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I KNOW not how I fhall offend in dedicating my unpolished lines to your lordship, nor how the world will cenfure me for choofing fo ftrong a prop to support so weak a burthen: only, if your honour seem but pleased, I account myself highly praised, and vow to take advantage of all idle hours, till I have honoured you with some graver labour. But if the first her of my invention prove deformed, I fhall be forry, it had to noble a godfather, and never after ear fo barten and', for fear it yield me still so bad a harvest. I leave it to your honourable furvey, and your honour to your heart's content; which I wish may always answer your own with, and the world's hopeful expectation.
Your Honour's in all duty,
I -ear fo barren a land,] To ear, is to plow. See Vol. VII. p. 435, MALONE.
and your honour-] This was formerly the ufual mode of addrefs to noblemen. So, in a letter written by Sir Francis Bacon to Robert, lord Cecil, July 3, 1603: "Laftly, for this divulged and almost prostituted title of knighthood, I could without charge, by your bonour's mean, be content to have it,-." Birch's Collection, p. 24. MALONE. MEMOIRS
THE THIRD EARL OF SOUTHAMPTON.
F the nobleman to whom Shakspeare has addreffed the only
culars are known. However, the circumstances, of his having been the most intimate friend of Robert earl of Effex, and, according to tradition, the liberal benefactor of our poet, have endeared his memory to pofterity. His grandfather Thomas, the firft earl, was lord chancellor in the time of King Henry VIII. and one of his executors. His father Henry, who died in 1583, was a Roman Catholick, and a ftrenuous partizan of Mary queen of Scots. Our great poet's patron was born in 1573. In December, 1585, he became a member of Saint John's college in Cambridge 3, and was admitted to the degree of bachelor of arts in 1589, after a refidence of four years in the university, "where (fays a contemporary writer 4,) he fpent his time in the ftudie of good letters, andaffer confirmed that ftudie with travaile and foraigne obfervation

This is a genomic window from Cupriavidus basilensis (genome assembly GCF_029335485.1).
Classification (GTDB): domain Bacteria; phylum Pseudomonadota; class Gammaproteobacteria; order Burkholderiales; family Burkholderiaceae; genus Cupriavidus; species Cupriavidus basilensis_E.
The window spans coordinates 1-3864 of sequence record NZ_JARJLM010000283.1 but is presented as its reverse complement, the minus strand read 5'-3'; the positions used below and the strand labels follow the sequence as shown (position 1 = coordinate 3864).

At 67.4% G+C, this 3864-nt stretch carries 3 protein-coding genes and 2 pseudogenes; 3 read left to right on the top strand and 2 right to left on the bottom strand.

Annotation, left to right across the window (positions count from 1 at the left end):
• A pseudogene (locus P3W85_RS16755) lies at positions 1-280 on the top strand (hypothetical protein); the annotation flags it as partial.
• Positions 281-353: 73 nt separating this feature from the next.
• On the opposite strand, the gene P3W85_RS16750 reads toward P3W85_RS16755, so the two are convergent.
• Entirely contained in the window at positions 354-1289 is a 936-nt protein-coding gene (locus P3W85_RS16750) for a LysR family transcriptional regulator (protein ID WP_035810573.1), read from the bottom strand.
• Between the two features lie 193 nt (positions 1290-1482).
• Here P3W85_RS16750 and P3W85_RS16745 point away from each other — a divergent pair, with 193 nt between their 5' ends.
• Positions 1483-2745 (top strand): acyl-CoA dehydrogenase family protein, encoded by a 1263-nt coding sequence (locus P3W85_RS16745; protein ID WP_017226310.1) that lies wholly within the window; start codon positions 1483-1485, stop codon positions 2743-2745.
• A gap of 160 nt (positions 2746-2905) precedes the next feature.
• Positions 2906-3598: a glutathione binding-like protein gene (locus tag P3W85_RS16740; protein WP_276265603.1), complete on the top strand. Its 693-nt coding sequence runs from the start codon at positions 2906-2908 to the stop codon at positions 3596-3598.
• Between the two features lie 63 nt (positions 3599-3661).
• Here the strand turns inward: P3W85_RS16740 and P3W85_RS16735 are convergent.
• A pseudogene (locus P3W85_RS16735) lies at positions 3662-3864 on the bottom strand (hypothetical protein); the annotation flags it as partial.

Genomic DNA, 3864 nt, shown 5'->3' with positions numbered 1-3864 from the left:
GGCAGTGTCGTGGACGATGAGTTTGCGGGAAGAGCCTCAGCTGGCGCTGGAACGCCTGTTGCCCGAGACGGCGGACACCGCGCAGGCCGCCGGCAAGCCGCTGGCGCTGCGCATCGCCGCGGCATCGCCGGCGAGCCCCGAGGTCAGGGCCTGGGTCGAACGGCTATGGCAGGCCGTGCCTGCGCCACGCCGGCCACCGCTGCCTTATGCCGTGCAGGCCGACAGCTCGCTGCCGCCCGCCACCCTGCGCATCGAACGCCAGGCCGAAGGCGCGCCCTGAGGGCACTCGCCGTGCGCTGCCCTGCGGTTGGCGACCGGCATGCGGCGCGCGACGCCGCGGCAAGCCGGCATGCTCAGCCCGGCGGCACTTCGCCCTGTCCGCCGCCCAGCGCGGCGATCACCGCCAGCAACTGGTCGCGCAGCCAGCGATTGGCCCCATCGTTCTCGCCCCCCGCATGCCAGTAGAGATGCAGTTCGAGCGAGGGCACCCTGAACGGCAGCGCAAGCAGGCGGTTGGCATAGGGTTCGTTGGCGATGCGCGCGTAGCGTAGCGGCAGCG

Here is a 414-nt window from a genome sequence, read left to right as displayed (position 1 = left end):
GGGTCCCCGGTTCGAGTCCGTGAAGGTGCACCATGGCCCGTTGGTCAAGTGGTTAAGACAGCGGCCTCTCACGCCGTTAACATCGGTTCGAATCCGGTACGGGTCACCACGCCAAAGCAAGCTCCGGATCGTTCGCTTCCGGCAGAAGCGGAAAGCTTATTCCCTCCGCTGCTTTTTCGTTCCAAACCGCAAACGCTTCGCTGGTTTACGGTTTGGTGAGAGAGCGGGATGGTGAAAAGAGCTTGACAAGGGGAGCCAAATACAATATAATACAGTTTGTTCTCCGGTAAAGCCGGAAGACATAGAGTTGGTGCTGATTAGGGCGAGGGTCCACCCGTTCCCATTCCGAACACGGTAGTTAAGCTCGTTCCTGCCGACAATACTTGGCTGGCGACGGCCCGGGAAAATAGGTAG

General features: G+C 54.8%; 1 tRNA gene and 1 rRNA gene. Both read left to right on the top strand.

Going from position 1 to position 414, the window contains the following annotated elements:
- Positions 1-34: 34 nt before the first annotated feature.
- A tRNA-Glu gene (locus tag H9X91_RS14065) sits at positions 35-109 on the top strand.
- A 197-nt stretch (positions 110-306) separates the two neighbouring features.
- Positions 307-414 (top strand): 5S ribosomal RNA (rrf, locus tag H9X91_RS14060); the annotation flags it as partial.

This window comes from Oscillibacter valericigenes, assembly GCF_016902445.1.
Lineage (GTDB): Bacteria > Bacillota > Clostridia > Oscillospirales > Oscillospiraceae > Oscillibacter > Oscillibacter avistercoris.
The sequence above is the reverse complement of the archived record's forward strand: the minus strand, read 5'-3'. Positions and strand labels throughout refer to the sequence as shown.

He accompanied lord Effex as a volunteer in the expedition to Cadiz ta 596 and, in the following year, he was appointed captain of heatland, one of Queen Elizabeth's beft fhips, (for in thofe ties the rft obility, though not bred to the fea, occafionally feived the navy,) and acted as vice-admiral of the firft quadron in the fleet that failed against the Azores. In that expedition, happening, with only three of the Queen's fhips and a few merchant-men, to fall in with thirty five fail of Spanish gons, laden with the treasures of South America, he funk.one of them, difperfed feveral others that were afterwards taken, and drove the reft into a bay of the island of Tercera, which was then unaffailable.-After the English had taken and spoiled the town of Villa Franca, the enemy finding that most of them were gone aboard their fhips, and that only the earls of Effex and Southampton, with a few others, remained on fhore, came down upon them with all their force, but were received with fuch fpirit, that many of the
3 In the book of matriculation, which my friend Dr. Farmer very obligingly examined at my requeft, is the following entry: "Hen. Comes Sowthampton, impubes 12°. an."St. John's Coll. Dec. 11. 1585.
HONOUR IN HIS PERFECTION, or a Treatife in commendation of the vertues and renowned vertuous undertakings of the illuftrious and heroick princes, Henrie earle of Oxenforde, Henrie earle of Southamptop, and Robert carle of Eflex. By G. M.[Gervais Markham.] 4to. 1624. Spaniards